It will have been 364 days since the loss in the 2018-19 AFC championship by the time the 2019-20 AFC championship kicks off.
Kansas City Chiefs fans, players, coaches and anyone with ties to the organization have been waiting for the chance to get back to this point and finish the job. Before last year’s failures, those same individuals had to wait 25 years for another opportunity. Now, all that stands in the way of the Chiefs’ first-ever AFC title is the red hot Tennessee Titans. The No. 6 seed hasn’t reached a Super Bowl in nine seasons.
In what should be an entertaining contest, I have five things to watch:
1. Jumping out to an early lead
The Chiefs easily overcame a 24-0 second-quarter deficit in their Divisional round victory over the Houston Texans, but they cannot afford to get off to a slow start this week against the Titans.
Tennessee’s offense is far more equipped to maintain that lead than the Texans were. Their highly-effective rushing attack is led by NFL rushing champion Derrick Henry — who is coming in as hot as any running back has ever been in league history. In their last three games, Henry is averaging 206 total yards on 33 touches a game. The biggest reason why he has been able to reach those totals is the amount of time the Titans had the lead the past three weeks: Out of the 180 minutes of game-time, the Titans only trailed for 23:09.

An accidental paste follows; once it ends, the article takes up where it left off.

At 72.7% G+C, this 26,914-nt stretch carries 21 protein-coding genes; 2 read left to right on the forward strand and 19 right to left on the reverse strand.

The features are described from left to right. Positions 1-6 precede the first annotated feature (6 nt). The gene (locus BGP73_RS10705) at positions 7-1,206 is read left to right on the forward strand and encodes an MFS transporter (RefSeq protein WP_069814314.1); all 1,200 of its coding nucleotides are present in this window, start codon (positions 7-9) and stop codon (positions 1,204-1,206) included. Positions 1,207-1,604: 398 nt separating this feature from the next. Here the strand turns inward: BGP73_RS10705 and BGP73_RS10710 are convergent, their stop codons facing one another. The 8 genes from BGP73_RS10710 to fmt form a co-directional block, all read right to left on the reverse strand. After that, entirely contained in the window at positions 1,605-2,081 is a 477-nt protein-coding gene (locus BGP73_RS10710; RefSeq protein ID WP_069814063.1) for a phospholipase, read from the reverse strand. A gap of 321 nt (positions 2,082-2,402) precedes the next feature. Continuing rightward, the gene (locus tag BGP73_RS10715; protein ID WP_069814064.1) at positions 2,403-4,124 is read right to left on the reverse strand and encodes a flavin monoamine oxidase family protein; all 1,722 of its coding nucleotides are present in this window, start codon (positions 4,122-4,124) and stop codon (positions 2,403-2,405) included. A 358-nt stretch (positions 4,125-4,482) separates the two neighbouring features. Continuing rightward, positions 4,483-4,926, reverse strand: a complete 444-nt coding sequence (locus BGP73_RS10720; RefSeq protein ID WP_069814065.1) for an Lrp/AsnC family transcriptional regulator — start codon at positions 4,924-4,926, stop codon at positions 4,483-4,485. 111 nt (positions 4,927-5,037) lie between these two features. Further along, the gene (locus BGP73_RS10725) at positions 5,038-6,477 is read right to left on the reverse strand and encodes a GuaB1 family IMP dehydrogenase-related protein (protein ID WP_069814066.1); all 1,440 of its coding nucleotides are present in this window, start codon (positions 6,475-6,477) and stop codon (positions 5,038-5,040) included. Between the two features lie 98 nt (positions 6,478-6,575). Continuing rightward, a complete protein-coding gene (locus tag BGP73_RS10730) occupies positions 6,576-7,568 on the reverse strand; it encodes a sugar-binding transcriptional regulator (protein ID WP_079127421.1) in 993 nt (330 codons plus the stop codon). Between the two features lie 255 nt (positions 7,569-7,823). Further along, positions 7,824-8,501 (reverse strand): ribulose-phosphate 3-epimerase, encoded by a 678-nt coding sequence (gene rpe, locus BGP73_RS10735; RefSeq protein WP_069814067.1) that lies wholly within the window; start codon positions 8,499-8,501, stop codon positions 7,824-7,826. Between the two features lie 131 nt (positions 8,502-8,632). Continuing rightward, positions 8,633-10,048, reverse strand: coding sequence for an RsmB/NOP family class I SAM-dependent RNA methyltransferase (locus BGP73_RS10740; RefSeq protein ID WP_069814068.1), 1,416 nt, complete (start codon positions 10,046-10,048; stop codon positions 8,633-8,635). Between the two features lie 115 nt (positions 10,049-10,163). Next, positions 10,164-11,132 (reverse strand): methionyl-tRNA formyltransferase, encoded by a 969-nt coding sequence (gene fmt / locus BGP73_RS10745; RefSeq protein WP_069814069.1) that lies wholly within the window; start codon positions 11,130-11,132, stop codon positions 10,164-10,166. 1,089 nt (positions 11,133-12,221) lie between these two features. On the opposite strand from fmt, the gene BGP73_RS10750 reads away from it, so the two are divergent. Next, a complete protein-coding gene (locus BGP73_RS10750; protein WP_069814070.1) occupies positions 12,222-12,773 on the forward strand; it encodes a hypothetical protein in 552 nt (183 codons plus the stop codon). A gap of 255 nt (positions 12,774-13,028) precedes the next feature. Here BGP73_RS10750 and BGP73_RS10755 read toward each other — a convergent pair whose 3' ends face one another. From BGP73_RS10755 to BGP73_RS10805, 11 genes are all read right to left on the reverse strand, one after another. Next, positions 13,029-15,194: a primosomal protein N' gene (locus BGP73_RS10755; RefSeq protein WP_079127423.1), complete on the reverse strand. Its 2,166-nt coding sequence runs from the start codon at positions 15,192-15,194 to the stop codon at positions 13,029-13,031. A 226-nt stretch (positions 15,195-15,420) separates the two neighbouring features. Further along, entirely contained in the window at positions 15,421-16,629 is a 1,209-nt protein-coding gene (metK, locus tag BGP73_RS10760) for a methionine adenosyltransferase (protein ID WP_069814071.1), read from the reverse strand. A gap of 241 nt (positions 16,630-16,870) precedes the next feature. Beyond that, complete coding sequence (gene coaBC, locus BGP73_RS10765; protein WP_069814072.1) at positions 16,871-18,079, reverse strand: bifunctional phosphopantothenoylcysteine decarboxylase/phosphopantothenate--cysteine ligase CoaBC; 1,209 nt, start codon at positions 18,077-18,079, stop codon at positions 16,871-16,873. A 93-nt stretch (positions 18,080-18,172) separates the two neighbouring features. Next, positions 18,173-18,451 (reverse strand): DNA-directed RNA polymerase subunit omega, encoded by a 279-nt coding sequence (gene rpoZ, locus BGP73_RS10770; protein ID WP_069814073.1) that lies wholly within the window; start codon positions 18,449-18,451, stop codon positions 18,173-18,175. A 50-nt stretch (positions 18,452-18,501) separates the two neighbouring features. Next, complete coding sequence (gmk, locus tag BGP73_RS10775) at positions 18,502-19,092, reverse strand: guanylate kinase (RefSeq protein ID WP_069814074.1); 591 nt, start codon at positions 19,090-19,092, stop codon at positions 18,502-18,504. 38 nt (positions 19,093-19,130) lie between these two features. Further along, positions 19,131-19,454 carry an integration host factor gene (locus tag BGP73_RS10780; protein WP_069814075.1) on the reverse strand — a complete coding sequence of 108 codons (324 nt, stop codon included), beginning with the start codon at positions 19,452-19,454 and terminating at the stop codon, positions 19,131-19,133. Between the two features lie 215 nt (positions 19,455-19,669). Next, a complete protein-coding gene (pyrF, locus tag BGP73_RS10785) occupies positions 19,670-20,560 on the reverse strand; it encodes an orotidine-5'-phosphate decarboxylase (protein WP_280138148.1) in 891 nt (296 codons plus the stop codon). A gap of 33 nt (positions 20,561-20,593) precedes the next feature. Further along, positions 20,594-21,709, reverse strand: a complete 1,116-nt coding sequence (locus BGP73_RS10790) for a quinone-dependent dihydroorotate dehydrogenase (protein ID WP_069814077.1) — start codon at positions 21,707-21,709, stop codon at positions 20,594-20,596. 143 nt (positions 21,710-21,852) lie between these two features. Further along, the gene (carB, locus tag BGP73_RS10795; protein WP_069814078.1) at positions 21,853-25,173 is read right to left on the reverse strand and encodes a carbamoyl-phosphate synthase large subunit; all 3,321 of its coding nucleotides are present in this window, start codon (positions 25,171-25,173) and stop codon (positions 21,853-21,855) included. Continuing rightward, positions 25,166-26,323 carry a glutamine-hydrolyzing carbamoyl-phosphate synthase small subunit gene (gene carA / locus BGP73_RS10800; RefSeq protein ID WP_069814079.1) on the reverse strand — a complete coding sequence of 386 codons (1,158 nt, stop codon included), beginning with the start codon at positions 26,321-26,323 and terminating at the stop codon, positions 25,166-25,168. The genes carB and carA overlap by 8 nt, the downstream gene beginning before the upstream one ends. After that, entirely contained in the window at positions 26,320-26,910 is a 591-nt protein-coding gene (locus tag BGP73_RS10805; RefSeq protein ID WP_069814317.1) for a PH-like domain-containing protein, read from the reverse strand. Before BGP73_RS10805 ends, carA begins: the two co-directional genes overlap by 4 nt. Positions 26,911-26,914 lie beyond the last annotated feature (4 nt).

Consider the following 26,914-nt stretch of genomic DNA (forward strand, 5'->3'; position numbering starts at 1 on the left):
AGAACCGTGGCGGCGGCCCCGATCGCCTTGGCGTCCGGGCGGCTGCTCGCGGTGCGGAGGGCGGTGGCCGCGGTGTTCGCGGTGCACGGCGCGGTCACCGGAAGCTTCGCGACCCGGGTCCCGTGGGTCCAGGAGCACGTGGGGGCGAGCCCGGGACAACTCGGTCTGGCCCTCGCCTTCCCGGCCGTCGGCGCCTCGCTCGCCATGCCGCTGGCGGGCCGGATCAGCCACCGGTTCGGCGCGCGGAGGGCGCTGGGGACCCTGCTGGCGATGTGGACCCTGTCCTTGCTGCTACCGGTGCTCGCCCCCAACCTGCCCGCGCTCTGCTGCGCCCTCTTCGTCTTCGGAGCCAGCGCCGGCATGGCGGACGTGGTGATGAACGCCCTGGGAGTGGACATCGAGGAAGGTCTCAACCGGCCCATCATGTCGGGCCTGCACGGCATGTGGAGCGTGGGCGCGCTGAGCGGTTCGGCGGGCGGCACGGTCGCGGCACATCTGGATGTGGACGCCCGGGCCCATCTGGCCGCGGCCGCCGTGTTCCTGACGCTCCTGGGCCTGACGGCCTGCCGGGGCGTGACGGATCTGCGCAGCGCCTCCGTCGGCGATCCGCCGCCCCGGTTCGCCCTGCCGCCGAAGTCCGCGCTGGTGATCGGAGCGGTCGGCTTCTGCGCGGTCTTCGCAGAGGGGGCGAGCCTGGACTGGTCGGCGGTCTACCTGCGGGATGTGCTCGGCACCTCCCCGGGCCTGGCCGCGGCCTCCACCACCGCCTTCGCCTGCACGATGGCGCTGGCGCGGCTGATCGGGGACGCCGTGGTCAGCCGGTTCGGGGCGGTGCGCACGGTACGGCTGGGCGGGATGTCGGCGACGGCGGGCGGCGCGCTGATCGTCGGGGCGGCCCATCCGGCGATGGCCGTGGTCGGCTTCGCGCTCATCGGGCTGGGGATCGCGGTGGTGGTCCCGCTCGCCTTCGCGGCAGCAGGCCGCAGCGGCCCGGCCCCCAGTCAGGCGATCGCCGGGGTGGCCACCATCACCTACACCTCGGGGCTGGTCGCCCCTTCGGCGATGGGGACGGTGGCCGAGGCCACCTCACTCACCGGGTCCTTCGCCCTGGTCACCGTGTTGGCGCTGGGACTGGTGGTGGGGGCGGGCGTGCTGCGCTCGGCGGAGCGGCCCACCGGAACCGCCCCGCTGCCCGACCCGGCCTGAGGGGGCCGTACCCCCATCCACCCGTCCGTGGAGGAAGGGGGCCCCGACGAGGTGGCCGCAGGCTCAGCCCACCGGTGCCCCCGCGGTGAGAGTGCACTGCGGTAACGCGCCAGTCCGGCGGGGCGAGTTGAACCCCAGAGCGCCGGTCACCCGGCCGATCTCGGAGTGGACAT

If the Chiefs can score on early offensive possessions, the Titans rushing attack will become insignificant, and the offense could become one-dimensional. This allows the pass rushers to worry about getting after Titans quarterback Ryan Tannehill. He has been efficient playing off of the Henry’s running, but he has been susceptible to sacks this season when game scripts dictate that they have to throw. 31% of pressures on Tannehill result in sacks — the highest rate among the league’s starters.